Sunday 11.22.2015 New York Times Digest


1. Red, Reich and Blue: Building the World of The Man in the High Castle

“What if Hitler had won?”

2. Turn Off Your Devices? Sometimes Plays Turn Them On

“Theaters, of course, spend a lot of time warning audience members to shut off their cellphones, sometimes to no avail. But onstage, mobile communication has become so integral to contemporary theater that a Tony-winning sound designer, Robert Kaplowitz, collaborated with a programmer, Jay Konopka, to design an app that makes iPhones ring or beep, or both, on cue. Next: figuring out how to make phones light up on cue, so that they cast a lifelike glow on actors.”

3. In California, Stingy Water Users Are Fined in Drought, While the Rich Soak

“‘We wash clothes once a week. We flush every third time. Sometimes we go to the laundromat because we’re afraid.’ Meanwhile, in Los Angeles, the city’s superrich have been able to keep multiple pools filled. Neighborhoods like Bel Air are verdant, as if the drought were happening somewhere else.”

4. Vocal Strain Poses Long-Term Risks for Coaches. Anyone Have a Lozenge?

“College basketball coaches do more yelling than coaches in almost any other sport, and they do it whether the players are a few feet away or at the other end of the court.”

5. Not So Fast, 1 Percent Whippersnappers

“Over the last 20 years, the wealthy have broadly been getting older at a faster rate than the rest of the population.”

6. Why Are Student Protesters So Fearful?

“Rumbling under the surface of some recent protests is something besides indignation: an assumption of grave vulnerability. The victims too often present themselves as weak, in need of protection. Administrators are held, like helicopter parents, wholly responsible. To a veteran of movements of the ’60s like myself, this is strikingly strange.”

7. Stopping WhatsApp Won’t Stop Terrorists

“Law enforcement agencies can’t weaken encryption for terrorists without weakening it for everyone. And making it easier for malicious hackers and foreign governments to spy on us is not a good idea.”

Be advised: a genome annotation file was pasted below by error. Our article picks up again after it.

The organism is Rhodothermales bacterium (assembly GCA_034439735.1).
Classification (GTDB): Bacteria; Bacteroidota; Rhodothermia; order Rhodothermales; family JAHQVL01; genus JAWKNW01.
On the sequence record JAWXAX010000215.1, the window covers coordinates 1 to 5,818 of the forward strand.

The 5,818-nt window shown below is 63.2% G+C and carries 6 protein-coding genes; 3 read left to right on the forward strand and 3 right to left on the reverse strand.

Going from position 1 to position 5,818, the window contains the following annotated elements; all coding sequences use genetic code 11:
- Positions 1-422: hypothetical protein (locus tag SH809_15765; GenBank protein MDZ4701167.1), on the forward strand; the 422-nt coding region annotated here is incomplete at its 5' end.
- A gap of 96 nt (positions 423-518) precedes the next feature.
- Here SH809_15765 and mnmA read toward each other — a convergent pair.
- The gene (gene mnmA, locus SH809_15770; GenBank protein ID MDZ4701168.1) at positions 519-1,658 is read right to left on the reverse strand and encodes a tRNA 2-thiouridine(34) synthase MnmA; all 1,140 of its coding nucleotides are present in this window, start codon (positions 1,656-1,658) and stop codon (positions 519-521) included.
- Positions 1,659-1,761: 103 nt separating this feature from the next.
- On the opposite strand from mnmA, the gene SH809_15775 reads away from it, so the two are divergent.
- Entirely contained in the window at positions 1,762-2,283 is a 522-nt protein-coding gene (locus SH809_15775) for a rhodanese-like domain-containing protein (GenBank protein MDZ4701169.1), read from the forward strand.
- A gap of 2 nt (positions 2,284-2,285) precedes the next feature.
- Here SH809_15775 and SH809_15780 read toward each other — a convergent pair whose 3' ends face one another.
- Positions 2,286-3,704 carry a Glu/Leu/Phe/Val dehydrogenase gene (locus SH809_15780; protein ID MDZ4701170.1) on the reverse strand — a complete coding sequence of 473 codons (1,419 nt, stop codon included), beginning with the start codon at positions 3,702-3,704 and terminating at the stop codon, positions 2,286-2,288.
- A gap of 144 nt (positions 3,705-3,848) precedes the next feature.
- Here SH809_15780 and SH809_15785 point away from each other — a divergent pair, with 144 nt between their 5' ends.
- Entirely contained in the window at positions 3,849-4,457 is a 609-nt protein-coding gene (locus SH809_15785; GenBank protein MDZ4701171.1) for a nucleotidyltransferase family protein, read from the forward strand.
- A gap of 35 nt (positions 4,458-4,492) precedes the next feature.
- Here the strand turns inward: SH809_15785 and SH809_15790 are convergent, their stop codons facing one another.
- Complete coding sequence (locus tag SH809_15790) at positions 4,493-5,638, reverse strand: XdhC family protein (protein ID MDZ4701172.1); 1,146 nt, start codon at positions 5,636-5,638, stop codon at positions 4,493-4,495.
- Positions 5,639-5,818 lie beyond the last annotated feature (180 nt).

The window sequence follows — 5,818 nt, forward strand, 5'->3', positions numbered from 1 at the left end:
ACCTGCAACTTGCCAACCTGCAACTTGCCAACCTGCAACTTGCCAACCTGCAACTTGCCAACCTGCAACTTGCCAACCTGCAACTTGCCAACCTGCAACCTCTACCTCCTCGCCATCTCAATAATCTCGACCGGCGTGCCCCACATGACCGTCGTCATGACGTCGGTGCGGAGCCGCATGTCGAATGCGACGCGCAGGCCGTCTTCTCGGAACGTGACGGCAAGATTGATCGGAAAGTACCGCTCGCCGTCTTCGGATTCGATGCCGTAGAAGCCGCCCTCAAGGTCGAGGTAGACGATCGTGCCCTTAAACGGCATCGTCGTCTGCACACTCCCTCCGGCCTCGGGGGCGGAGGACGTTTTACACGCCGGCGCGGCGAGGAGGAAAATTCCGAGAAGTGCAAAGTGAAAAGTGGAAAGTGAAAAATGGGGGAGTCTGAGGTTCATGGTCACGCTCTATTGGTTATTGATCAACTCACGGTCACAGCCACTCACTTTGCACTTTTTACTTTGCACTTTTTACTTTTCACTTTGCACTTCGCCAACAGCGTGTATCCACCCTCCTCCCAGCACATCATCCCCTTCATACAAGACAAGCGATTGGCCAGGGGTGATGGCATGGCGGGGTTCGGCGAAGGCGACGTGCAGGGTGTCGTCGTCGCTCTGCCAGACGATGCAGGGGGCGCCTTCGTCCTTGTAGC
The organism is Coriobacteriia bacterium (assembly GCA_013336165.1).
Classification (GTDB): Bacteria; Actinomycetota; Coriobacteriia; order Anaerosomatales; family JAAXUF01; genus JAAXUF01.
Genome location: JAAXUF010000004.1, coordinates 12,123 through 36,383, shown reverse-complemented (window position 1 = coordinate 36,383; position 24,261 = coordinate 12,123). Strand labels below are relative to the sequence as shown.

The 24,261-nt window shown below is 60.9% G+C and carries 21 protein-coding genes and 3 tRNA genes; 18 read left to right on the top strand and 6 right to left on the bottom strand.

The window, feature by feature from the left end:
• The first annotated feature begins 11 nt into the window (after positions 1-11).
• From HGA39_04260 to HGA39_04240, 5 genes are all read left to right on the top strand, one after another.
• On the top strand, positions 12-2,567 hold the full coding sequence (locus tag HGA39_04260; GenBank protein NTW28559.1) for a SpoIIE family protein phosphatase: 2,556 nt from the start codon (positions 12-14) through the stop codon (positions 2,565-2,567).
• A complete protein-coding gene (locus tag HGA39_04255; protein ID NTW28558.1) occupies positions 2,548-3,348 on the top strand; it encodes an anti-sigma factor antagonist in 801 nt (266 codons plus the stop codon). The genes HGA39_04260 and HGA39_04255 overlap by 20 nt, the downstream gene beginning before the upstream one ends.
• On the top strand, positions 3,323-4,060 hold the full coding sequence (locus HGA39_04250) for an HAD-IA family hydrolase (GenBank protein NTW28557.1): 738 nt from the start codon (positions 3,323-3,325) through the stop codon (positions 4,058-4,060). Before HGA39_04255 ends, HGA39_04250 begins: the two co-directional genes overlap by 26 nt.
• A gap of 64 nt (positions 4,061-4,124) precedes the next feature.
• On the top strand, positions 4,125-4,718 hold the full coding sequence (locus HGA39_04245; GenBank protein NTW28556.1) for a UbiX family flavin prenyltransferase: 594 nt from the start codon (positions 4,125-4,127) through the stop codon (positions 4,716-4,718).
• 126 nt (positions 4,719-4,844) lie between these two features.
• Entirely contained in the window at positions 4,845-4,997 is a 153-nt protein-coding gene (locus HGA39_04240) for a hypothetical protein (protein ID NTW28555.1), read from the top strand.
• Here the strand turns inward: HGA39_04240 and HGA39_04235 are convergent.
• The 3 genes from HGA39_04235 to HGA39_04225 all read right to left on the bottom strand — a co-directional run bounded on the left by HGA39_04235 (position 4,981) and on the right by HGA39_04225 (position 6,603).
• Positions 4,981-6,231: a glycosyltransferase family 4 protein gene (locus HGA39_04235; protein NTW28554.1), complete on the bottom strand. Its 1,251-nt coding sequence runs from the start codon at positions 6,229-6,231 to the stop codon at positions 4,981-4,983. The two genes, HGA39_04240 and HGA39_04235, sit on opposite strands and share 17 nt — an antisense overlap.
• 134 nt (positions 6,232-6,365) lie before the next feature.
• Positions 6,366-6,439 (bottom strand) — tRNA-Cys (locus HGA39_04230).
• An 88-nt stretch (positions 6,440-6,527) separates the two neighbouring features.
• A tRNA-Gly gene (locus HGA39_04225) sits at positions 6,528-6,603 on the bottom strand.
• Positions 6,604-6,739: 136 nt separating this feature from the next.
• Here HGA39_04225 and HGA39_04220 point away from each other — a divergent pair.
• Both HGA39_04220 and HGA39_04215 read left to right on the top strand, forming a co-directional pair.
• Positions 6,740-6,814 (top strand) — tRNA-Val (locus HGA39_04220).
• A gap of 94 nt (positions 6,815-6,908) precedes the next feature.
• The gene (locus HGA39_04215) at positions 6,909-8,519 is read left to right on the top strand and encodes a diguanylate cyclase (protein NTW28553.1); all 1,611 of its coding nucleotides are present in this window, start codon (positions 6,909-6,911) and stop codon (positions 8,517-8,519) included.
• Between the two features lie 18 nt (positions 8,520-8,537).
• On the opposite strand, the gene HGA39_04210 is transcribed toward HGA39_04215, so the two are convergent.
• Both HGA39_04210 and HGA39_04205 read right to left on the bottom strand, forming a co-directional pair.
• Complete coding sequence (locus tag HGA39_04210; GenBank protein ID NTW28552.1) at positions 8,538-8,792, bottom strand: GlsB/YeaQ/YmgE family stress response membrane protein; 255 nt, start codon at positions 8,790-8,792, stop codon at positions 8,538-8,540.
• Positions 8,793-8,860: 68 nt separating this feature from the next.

8. Are Good Doctors Bad for Your Health?

“One thing patients can do is ask four simple questions when doctors are proposing an intervention, whether an X-ray, genetic test or surgery. First, what difference will it make? Will the test results change our approach to treatment? Second, how much improvement in terms of prolongation of life, reduction in risk of a heart attack or other problem is the treatment actually going to make? Third, how likely and severe are the side effects? And fourth, is the hospital a teaching hospital? The JAMA Internal Medicine study found that mortality was higher overall at nonteaching hospitals.”

9. Coney Island: The Cyclone! The Hot Dogs! The Art!

“Unlike world’s fairs, which were largely meant to educate and elevate, the early parks at Coney — Luna, Steeplechase and Dreamland — were accessible attractions. Instead of installations on the progress of technology, there were dancing dwarves and deep-fried clams.”

10. Why Snapping Is the New Clapping

“In a culture ruled by the instant feedback loop of retweets, likes and hearts, the snap (and by “snap” we mean the old-fashioned act of brushing the thumb and middle finger against one another in an effort to make a popping sound) is more often being used as a quiet signal of agreement or appreciation in conferences, university auditoriums, poetry slams and even at dinner tables.”

11. Mary Beard’s SPQR and Tom Holland’s Dynasty